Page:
3rd/2nd c. BC             
Celtic tribes migrate to regions later to become known as the Provinces of Noricum and Pannonia.

2nd c. BC                 
The Celtic kingdom Noricum (lat. regnum Noricum) extends into the area of future Carnuntum. A Celtic fortification (lat. oppidum) is built on the Braunsberg.

2nd half of 1st c. BC 
The oppidum is abandoned.

35 BC                          
Augustus launches his campaign across Pannonia.

15 BC                      
Noricum is made a Roman protectorate after Tiberius’ and Drusus’ alpine campaign.

6 AD                         
Tiberius reaches the Danube and erects a military winter camp (Vell. Pat. 2, 109, 5).

8−9 AD                  
The loss of three legions in the Teutoburg Forest marks the end of Augustus’ policy of expansion.

9 AD
The loss of three legions in the Teutoburg Forest marks the end of Augustus’ policy of expansion.

41−54 AD
First inscriptions of the legio XV Apollinaris furnish evidence of the legion camp built of wood and earth.

mid of 1st c. A.D.     
Early sanctuaries are constructed on the Pfaffenberg.

62 AD                      
The legio XV Apollinaris relinquishes Carnuntum to participate in the Jewish War. It is replaced by the legio X., soon thereafter the legio XXII is deployed in Carnuntum.

around 70 AD           
Earliest findings originating from the civilian city (House I).

73 AD                                              
Second inscription related to the legion camp, meanwhile built of stone.

81−96 AD                                    
Under Domitian’s rule, the auxiliary troop camp is erected of wood and earth. Most probably, the military Amphitheatre of Bad Deutsch-Altenburg is built during this early stage.

81−96 AD                                      
Domitian possibly dwells in Carnuntum.

103−107 AD                                   
Traian divides Pannonia, Carnuntum becomes the capital of Pannonia superior.

114 AD                                           
The legio XIV settles in the legionnaires’ camp where it remains until the downfall of the Romans in Carnuntum.

around 117/120 AD                            
Construction of the first Jupiter temple on the Pfaffenberg.

117−138 AD                                   
Hadrian bestows the city rights upon Carnuntum: Municipium Aelium Carnuntum. According to the inscription of Zmaragdus, the Civilian City's Amphitheatre in Petronell is erected.

136 AD                                          
Lucius Aelius Caesar (adoptive son and presumptive successor of Hadrian) pays a visit to Carnuntum. He donates a Heroon for Antinoos located on the Pfaffenberg.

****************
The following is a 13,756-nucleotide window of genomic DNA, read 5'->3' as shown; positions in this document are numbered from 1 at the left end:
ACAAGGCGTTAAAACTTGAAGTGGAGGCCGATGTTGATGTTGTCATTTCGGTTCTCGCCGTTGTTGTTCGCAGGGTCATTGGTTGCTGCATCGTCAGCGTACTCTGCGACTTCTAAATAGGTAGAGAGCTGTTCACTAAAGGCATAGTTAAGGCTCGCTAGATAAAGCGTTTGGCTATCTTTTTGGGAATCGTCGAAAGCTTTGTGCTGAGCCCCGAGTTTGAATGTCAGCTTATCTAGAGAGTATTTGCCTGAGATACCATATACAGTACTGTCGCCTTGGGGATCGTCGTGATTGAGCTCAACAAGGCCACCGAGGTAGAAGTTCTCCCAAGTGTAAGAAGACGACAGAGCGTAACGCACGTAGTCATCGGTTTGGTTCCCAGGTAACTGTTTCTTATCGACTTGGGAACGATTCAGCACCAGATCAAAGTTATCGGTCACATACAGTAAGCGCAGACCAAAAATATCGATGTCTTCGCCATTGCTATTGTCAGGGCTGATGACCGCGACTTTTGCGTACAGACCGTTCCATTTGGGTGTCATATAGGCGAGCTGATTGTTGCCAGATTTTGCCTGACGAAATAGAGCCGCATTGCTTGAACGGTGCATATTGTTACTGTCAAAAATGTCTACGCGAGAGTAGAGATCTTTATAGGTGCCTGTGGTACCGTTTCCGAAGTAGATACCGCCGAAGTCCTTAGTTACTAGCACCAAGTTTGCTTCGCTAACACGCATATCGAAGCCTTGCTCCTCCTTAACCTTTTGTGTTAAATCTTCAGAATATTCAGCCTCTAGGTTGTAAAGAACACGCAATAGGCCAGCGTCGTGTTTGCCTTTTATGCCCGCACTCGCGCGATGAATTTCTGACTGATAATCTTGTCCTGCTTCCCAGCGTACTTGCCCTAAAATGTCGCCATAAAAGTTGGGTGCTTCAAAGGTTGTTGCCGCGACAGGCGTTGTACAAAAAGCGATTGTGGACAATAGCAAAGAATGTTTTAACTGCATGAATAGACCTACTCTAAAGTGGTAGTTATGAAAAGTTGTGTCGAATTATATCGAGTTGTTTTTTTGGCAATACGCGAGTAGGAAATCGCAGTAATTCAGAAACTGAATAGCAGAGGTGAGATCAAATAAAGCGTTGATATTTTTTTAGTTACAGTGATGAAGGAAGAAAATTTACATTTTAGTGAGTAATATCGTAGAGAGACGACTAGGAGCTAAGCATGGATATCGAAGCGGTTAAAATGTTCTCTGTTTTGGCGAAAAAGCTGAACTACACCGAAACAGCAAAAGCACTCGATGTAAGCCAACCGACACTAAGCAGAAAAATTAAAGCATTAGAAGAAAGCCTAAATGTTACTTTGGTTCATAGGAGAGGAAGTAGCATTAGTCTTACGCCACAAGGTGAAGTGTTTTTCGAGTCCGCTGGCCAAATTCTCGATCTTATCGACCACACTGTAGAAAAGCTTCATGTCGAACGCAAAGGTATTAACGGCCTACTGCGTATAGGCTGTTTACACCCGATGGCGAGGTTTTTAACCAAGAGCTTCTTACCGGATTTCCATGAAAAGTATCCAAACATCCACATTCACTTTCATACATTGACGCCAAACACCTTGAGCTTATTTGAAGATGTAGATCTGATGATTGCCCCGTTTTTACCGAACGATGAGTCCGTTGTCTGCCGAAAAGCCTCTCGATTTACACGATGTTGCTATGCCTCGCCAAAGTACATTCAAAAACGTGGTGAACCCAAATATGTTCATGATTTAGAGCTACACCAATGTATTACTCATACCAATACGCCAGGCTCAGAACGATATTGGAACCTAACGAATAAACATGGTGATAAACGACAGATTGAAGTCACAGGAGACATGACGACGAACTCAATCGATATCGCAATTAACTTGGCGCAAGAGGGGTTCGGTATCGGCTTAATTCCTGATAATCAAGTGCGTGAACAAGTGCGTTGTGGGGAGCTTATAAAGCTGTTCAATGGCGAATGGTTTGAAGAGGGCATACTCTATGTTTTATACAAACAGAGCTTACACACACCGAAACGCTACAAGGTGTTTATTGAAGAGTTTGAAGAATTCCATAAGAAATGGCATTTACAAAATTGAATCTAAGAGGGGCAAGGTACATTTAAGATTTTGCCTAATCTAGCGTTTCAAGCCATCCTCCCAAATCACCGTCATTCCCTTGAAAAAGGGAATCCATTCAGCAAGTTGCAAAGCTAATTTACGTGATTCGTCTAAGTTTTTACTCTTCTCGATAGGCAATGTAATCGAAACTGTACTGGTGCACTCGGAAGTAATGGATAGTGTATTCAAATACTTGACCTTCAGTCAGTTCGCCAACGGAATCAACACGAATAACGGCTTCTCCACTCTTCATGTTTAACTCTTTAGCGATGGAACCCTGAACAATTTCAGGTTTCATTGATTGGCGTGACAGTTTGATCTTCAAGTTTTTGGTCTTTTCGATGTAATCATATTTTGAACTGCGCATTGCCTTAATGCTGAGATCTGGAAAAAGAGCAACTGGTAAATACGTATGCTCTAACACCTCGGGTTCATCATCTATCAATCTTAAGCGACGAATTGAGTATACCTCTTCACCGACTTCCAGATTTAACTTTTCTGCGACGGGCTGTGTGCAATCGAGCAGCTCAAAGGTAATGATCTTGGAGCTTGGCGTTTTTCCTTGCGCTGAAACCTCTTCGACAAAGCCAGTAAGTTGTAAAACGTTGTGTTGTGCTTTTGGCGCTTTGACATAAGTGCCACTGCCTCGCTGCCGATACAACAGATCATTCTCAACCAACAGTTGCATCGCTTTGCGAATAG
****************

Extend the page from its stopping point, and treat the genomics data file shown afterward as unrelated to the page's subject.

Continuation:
around 150 AD                              
First temples are built in the Eastern part of the canabae legionis. In the civil town, House I is constructed of stone.

167 AD                                          
Inception of the wars between Romans and the Germanic people.

167/68 AD                                     
Marcus Aurelius blocks the Alps and deploys new legions.

168/69 AD                                      
Lucius Verus, coruler of Marcus Aurelius, dies unexpectedly.

170 AD                                           

The Romans’ attack against the German tribes fails, the frontier to the Roman Empire (lat. limes) is ruptured. 20.000 Romans are killed, among them Carnuntum’s Governor.

170/71 AD                                   
Germanic tribes besiege Aquileia in vain.

171 AD                                           
The Germanic tribes are driven away, Marcus Aurelius arrives in Carnuntum. The Roman fort is extended in order to house a larger number of soldiers.

172 AD                                          
Marcus Aurelius commissions the construction of a bridge across the Danube and launches a retaliation campaign against the Germanic tribes which is depicted on the Column of Marcus Aurelius in Rome.

172/73 AD                                    
Skirmishes with the Germanic tribes. Marcus Aurelius completes the second book of his philosophical “Meditations” in Carnuntum.

177−180 AD                                 
Renewed skirmishes with the Germanic tribes.

180 AD                                           
Marcus Aurelius succumbs to the plague on his way back to Rome in Sirmium (today: Sremska Mitrovica in Serbia).

184 AD